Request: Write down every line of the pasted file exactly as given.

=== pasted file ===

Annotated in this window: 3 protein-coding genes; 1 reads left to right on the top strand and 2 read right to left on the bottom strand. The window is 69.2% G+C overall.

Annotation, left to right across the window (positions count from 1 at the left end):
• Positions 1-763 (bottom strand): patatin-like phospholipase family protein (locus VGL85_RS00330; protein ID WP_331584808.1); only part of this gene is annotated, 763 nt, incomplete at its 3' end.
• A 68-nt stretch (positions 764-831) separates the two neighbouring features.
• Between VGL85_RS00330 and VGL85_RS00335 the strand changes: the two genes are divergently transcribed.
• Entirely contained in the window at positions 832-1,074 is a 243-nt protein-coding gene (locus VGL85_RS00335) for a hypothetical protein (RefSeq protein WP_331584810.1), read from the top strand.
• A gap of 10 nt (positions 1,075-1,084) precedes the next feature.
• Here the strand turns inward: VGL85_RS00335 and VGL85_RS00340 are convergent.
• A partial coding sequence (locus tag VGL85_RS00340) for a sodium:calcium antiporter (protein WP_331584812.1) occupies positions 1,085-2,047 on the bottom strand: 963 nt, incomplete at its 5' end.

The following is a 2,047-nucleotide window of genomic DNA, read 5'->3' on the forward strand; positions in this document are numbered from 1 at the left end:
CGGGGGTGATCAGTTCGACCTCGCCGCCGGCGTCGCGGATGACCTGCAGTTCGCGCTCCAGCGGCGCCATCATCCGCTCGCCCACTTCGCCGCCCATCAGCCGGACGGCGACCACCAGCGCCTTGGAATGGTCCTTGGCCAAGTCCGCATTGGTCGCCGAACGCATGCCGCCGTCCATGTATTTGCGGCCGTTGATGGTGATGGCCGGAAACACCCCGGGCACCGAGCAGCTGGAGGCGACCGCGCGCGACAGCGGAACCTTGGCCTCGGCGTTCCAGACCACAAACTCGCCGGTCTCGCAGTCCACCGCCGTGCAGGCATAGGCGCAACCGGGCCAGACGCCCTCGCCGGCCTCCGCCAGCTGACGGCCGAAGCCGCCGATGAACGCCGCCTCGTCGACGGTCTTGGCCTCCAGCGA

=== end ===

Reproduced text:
Annotated in this window: 3 protein-coding genes; 1 reads left to right on the top strand and 2 read right to left on the bottom strand. The window is 69.2% G+C overall.

Annotation, left to right across the window (positions count from 1 at the left end):
• Positions 1-763 (bottom strand): patatin-like phospholipase family protein (locus VGL85_RS00330; protein ID WP_331584808.1); only part of this gene is annotated, 763 nt, incomplete at its 3' end.
• A 68-nt stretch (positions 764-831) separates the two neighbouring features.
• Between VGL85_RS00330 and VGL85_RS00335 the strand changes: the two genes are divergently transcribed.
• Entirely contained in the window at positions 832-1,074 is a 243-nt protein-coding gene (locus VGL85_RS00335) for a hypothetical protein (RefSeq protein WP_331584810.1), read from the top strand.
• A gap of 10 nt (positions 1,075-1,084) precedes the next feature.
• Here the strand turns inward: VGL85_RS00335 and VGL85_RS00340 are convergent.
• A partial coding sequence (locus tag VGL85_RS00340) for a sodium:calcium antiporter (protein WP_331584812.1) occupies positions 1,085-2,047 on the bottom strand: 963 nt, incomplete at its 5' end.

The following is a 2,047-nucleotide window of genomic DNA, read 5'->3' on the forward strand; positions in this document are numbered from 1 at the left end:
CGGGGGTGATCAGTTCGACCTCGCCGCCGGCGTCGCGGATGACCTGCAGTTCGCGCTCCAGCGGCGCCATCATCCGCTCGCCCACTTCGCCGCCCATCAGCCGGACGGCGACCACCAGCGCCTTGGAATGGTCCTTGGCCAAGTCCGCATTGGTCGCCGAACGCATGCCGCCGTCCATGTATTTGCGGCCGTTGATGGTGATGGCCGGAAACACCCCGGGCACCGAGCAGCTGGAGGCGACCGCGCGCGACAGCGGAACCTTGGCCTCGGCGTTCCAGACCACAAACTCGCCGGTCTCGCAGTCCACCGCCGTGCAGGCATAGGCGCAACCGGGCCAGACGCCCTCGCCGGCCTCCGCCAGCTGACGGCCGAAGCCGCCGATGAACGCCGCCTCGTCGACGGTCTTGGCCTCCAGCGA